UPSC IAS TOPPER STRATEGY 

Saurabh Dixit

AIR 162, CSE 2016

First Attempt, No Coaching


This Article is a Part of Series of Articles written by Saurabh Dixit who has secured AIR 162, CSE 2016 with self study in the very First Attempt.

Read the Part-1 Here


Pre-exam is a test of decision making, and requires more of memorization. In order to be confident of writing the main(w) exam, you need to be sure of a comfortable margin between your expected score and the expected cut-off in your category. Only then can you be firm in planning your time between pre and main(w) exam, if this is your first attempt. And main(w) exam is all that matters. At least for me it did.

The booklist for pre exam is easily available on a simple Google search. Importance of studying Laxmikanth, Bipin Chandra, NCERTs, current affairs and the like can’t be emphasized more. I stuck to these basic books and got a very comfortable score in CSE 2016 pre exam. You will need lot of practice in a simulated environment to clear pre exam. I had joined online test series and that helped me revise important topics several times.

Always remember, anything that you haven’t revised a couple of times before the exam is as good as you not having read it. You won’t recall it later.

Paper 1 for pre-exam is based on facts mostly. Syllabus is well defined. If you’re not reading it from basic books yourself, chances are you’ll miss the train to writing the main(w) exam. Many students, unfortunately, hunt for short notes, gists of magazines etc few weeks before the exam. I made my own short notes, and revised them multiple times. See, you should always write the exam when you’re on your peak. The peak is reached when you’re getting 120+ in test series(s), you aren’t making silly mistakes, you’re thorough with NCERTs etc.

While in exam hall, there will be questions that will need to be solved based on tricks. For example, if I know Nashik isn’t on the Malwa Plateau – all options suggesting so are wrong and hence I can quickly arrive at my answer. The climate change fund transfer as agreed upon by developed countries was $100 billion, if an option mentions it as $1000 billion, it’s wrong. [These examples are taken from CSE 2016 pre exam, sorry if you can’t relate to them].

Then some people call it luck based. I have only one line for them: don’t go to a temple to pray, if you’re an atheist. Nobody forced (or should) you to write this exam. If you’re here, you’ve to play by the general rules.


So, how many days are sufficient for preparing for the exam?

I have a simple answer for this question. The government conducts the exam every year. This is the time required – one year. If it wasn’t the case, the exams would be held every alternate year.

If you can use your faculty in an efficient way, you can prepare and clear the exam in one year. I did it. Many others have done it. Can you? Now, I take your attention to the quote I had written in the starting, those who think they can, and those who think they can’t are both usually right. You’re your own best judge. Confidence is the key here.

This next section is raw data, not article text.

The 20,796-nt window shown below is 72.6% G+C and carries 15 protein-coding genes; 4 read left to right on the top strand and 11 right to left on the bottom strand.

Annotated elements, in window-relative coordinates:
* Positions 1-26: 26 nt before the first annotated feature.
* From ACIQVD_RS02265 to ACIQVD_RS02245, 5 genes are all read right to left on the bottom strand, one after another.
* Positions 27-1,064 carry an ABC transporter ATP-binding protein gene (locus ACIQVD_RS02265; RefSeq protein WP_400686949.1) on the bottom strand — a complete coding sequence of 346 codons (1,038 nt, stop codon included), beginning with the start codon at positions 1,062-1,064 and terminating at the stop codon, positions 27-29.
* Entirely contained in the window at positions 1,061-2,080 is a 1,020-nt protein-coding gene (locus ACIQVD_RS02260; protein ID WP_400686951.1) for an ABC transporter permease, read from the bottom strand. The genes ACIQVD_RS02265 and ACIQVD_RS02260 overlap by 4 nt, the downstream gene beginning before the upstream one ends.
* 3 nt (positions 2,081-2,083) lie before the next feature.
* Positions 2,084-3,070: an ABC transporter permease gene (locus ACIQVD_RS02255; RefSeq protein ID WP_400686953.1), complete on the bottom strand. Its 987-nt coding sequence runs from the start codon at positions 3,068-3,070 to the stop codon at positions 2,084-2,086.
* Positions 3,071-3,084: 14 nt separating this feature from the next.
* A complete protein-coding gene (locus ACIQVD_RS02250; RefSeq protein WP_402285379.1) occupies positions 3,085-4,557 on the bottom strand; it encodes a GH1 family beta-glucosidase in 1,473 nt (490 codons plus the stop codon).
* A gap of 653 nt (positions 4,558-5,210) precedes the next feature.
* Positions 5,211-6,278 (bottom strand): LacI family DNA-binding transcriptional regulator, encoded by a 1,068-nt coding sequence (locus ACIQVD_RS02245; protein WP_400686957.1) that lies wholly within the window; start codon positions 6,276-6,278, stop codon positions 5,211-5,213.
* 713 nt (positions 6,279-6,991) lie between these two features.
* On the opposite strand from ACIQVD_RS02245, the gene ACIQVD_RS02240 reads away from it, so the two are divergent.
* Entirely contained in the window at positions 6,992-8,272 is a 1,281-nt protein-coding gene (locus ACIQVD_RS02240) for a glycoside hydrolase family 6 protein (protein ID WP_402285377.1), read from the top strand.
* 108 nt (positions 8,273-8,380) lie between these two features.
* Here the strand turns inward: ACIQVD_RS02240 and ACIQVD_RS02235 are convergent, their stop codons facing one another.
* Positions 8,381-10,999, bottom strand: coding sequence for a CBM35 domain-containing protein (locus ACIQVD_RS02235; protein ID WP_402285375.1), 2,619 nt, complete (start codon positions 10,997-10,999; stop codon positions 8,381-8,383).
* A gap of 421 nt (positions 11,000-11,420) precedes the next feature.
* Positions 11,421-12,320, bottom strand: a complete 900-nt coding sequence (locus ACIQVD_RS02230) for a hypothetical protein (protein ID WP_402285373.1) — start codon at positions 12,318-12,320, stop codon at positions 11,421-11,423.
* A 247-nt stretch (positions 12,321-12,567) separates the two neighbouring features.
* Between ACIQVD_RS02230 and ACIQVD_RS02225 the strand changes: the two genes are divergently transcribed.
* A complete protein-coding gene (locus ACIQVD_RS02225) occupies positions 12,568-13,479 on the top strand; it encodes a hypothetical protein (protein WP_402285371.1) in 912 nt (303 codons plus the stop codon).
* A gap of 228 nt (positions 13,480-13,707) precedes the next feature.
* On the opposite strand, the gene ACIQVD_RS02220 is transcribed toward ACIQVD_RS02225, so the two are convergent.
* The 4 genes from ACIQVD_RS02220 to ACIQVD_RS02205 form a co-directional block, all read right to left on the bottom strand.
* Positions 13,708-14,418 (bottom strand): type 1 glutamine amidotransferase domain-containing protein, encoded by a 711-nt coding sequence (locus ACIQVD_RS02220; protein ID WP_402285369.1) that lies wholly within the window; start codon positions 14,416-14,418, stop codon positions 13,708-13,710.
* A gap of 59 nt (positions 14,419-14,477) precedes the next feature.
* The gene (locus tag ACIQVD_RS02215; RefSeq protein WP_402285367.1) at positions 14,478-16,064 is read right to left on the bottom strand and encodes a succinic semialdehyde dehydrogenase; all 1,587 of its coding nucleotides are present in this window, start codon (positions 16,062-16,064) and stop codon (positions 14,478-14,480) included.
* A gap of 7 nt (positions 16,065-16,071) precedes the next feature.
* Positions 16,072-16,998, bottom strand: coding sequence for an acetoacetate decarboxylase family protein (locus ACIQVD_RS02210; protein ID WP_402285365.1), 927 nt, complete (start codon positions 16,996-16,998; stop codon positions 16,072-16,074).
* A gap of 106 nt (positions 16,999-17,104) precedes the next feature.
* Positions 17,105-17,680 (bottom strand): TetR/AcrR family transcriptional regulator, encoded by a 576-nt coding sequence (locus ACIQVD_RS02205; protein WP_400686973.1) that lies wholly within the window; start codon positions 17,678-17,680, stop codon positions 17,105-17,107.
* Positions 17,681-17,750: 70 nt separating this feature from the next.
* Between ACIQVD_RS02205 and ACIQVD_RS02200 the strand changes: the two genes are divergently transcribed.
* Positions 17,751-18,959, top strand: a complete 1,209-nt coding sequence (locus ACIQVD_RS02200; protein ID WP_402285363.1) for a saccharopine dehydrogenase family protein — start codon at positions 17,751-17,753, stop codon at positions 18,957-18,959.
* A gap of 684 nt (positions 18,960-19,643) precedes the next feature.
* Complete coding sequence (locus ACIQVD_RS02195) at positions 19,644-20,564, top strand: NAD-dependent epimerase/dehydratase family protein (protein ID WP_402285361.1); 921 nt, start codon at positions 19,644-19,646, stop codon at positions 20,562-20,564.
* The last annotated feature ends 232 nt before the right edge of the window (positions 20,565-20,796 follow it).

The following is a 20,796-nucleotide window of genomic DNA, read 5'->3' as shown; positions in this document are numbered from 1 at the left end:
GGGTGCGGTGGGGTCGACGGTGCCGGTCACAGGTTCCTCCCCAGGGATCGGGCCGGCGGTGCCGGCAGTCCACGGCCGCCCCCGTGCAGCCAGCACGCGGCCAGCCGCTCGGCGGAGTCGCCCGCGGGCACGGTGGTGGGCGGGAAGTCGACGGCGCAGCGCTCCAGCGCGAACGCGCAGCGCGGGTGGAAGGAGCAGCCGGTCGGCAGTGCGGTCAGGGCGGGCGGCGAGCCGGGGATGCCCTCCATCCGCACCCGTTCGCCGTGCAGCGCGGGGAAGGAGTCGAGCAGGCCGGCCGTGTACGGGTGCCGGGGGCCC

Some Important details that need mention:

Now I shall be as honest as possible. I used to study for around 12 hours a day, every day! Consistency is the key. This included newspaper reading & making notes out of it (yes, I made my own notes from December 2015 to May 2016), reading optional & making notes out of it (I did self study for optional as well), reading GS for upcoming mock tests.

I gave even mocks after revising the syllabus. This helped me memorize books like NCERTs, TN history, GC Leong, Laxmikanth – all by heart. I still have a pictographic memory of all of them. It helps. The scores in the beginning were like 59/200, 60s/200. 90s/200. But in 2-month’s time I was building up the tempo. I thought I was late (considering many people join coaching a year before the exam, many take the exam to improve their AIR, several others may have better grasping skills).

But I now realize 6-8 months time is more than sufficient before pre. If you aren’t able to finish the required syllabus in this time, few things can be inferred. You’re not reading relevant books, you’re idling around, perhaps you’ve weak memory (and I don’t think almond helps), or you’re just not in the mood maybe?

I was done with my pre syllabus by end of May 2016. I had also made notes for Sociology for almost 70 per cent of the syllabus (to those coaching institutes who promise to finish syllabus in 3 months time, I have only thing to say: please don’t cheat the innocent). I now decided that I must revise and start taking full syllabus tests. In hindsight, the revisions made all the difference. I stopped studying Sociology and just revised all what I had read.

Right after the exam, I knew I will get through. I matched answer keys and was comfortably scoring 140+, so I knew I was on the right track. Take some time and try to visualize my situation here. I stayed in the UPSC hub yet never took coaching, had just read online success stories*, and had attempted online test series. To me this was big.
[* this fact has motivated me to write this piece, what if someone somewhere takes motivation and finally clears the exam just by self study? I will consider time spent in writing this article as a good investment]

The next write-up will be on main(w) exam.

Happy Independence Day to all. 

Until next time,

– Saurabh Dixit, AIR 162

(“ForumIAS is the best platform to help students in today’s era”, says the UPSC Topper)


Note: This is Part-2 of the series of write-up on UPSC CSE preparation by Saurabh Dixit. Part-3 on mains preparation to come soon.


 

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